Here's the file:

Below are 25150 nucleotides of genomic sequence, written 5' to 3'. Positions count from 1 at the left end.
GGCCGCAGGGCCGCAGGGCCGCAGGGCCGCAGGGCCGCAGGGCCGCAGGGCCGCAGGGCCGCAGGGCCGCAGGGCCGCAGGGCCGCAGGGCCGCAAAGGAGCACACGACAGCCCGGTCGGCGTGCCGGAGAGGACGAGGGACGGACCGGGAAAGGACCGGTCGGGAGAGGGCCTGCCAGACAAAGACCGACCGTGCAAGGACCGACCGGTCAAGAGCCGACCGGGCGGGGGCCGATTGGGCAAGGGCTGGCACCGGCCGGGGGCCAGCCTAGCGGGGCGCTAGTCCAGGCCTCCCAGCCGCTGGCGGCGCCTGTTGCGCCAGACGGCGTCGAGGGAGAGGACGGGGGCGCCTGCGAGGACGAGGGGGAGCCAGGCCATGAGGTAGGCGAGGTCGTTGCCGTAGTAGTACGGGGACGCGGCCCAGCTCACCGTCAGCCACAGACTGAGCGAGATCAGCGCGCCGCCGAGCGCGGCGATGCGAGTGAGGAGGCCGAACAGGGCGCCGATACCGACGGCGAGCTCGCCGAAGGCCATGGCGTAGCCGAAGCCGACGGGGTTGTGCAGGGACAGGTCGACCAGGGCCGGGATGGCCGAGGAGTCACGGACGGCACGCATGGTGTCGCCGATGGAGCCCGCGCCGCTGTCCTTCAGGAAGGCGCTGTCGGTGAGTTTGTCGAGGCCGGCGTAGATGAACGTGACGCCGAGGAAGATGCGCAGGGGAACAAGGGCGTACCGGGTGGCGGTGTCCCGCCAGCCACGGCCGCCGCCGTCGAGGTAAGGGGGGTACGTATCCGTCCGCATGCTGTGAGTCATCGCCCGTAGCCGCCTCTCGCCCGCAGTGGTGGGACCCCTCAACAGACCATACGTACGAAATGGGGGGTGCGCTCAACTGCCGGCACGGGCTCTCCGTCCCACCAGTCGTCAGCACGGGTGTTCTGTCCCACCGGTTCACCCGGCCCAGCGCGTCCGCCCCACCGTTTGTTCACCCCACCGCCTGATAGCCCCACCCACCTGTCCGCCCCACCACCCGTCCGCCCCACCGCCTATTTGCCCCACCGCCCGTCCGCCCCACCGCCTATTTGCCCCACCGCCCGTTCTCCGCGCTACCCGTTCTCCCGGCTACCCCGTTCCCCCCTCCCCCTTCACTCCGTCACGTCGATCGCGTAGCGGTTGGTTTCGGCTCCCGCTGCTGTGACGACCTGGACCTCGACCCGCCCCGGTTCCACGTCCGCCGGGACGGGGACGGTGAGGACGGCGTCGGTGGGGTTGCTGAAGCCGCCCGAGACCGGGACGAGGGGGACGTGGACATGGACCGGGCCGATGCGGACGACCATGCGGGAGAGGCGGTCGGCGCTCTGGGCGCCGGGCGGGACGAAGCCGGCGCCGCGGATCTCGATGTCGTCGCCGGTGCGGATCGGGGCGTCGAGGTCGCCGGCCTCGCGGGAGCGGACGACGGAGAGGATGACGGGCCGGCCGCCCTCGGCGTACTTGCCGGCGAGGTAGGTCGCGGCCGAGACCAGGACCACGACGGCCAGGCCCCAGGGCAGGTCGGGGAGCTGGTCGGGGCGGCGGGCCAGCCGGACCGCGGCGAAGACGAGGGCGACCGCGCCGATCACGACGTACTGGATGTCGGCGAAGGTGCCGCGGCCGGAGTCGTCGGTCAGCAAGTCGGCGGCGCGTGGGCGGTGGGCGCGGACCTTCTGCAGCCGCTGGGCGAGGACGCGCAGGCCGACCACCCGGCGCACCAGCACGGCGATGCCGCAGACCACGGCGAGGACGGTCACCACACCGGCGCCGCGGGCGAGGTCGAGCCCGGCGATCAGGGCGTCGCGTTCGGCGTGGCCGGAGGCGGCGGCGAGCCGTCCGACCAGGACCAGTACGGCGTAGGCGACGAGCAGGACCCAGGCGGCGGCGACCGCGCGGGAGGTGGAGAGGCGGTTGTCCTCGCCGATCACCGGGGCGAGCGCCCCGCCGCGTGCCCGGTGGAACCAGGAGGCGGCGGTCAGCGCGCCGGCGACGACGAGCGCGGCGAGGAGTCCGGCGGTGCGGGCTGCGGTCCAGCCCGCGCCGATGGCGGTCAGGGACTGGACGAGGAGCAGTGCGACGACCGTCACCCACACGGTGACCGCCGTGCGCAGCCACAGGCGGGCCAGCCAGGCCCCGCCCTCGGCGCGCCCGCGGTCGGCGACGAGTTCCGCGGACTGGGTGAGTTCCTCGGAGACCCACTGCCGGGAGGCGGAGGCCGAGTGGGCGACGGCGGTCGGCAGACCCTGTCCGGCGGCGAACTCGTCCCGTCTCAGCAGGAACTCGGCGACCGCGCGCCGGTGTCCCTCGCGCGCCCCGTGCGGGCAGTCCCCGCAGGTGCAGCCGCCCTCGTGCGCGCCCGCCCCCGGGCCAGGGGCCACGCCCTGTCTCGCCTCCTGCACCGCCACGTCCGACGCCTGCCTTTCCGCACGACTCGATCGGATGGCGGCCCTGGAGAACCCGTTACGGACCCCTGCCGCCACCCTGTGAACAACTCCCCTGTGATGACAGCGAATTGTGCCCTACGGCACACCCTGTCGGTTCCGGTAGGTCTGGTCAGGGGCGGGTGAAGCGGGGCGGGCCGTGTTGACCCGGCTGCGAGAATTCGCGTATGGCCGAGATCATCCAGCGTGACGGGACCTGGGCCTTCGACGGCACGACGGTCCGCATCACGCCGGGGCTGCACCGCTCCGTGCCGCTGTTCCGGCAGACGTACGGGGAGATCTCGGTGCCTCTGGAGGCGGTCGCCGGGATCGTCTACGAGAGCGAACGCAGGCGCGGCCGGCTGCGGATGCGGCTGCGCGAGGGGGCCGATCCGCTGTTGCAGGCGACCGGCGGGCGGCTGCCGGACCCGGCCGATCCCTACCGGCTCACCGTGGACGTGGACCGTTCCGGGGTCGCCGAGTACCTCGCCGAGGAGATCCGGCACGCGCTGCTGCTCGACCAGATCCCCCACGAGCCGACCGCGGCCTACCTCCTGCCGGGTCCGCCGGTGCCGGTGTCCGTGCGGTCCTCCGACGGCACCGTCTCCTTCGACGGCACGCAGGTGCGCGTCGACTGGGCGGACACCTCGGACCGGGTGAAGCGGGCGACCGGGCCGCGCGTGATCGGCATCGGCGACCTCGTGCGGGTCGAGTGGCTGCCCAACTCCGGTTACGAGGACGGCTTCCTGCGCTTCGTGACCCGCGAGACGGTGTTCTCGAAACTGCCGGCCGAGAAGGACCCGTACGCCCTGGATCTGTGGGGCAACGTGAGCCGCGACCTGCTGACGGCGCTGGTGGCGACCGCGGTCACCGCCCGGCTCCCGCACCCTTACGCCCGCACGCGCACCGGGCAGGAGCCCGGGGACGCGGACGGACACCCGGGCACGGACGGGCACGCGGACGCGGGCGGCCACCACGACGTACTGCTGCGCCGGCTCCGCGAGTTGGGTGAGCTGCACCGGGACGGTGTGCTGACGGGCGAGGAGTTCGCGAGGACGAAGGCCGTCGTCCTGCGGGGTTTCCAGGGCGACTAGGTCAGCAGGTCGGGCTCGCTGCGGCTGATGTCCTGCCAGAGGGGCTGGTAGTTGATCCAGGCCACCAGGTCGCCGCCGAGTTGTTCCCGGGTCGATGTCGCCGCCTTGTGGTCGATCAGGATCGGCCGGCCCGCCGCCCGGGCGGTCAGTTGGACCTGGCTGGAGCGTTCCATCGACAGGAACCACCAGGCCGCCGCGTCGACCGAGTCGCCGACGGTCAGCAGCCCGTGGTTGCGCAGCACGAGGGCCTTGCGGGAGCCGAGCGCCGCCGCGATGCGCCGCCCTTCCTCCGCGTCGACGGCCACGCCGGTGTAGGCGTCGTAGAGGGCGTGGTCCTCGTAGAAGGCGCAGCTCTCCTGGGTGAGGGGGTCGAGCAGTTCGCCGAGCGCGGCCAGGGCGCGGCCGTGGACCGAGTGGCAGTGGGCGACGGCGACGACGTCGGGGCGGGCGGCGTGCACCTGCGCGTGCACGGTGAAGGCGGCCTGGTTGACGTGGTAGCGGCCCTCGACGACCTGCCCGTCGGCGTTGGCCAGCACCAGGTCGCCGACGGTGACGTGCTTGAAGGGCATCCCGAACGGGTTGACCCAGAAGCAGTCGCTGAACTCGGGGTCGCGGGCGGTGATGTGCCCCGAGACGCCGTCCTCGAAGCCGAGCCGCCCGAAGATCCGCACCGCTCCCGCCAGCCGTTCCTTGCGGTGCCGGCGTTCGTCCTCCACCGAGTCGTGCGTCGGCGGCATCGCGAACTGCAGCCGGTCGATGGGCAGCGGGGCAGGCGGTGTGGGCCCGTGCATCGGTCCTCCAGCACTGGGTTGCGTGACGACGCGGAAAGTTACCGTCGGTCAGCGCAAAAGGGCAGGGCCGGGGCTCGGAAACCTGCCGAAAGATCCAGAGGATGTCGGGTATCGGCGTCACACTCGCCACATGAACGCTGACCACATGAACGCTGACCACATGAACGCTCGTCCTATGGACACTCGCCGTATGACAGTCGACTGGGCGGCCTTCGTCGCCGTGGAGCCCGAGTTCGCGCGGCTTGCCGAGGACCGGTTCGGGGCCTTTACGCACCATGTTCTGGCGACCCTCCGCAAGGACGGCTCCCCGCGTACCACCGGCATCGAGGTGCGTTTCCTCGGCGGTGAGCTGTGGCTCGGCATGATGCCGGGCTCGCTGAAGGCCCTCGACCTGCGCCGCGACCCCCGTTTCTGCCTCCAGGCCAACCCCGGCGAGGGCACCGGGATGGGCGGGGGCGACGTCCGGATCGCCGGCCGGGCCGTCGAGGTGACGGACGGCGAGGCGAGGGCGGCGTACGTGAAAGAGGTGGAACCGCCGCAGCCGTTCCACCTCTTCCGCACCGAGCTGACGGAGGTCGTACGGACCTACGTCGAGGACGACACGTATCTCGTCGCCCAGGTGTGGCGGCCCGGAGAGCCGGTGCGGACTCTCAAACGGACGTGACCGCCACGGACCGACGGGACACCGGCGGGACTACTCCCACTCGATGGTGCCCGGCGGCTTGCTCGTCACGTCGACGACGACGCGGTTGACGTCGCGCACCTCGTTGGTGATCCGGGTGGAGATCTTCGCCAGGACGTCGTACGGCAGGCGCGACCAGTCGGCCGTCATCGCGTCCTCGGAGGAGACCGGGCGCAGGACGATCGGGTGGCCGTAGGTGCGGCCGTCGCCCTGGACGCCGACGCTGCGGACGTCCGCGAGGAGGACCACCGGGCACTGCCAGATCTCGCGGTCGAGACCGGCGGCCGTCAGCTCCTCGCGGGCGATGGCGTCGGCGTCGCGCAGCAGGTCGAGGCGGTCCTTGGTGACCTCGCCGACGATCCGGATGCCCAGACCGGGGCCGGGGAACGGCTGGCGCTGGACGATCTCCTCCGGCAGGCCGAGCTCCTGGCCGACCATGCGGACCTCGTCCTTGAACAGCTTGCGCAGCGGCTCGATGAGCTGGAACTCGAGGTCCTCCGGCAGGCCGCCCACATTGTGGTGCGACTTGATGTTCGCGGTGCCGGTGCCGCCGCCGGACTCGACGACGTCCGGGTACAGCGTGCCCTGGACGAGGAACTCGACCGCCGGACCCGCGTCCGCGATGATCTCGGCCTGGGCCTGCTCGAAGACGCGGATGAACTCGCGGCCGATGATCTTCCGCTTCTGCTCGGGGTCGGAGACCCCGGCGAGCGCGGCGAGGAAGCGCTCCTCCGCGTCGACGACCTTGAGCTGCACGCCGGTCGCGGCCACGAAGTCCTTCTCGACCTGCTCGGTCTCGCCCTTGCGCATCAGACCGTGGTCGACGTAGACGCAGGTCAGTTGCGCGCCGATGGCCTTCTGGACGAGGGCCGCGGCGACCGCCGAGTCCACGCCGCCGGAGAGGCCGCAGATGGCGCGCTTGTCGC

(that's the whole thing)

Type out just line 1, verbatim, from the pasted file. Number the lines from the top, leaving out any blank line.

Below are 25150 nucleotides of genomic sequence, written 5' to 3'. Positions count from 1 at the left end.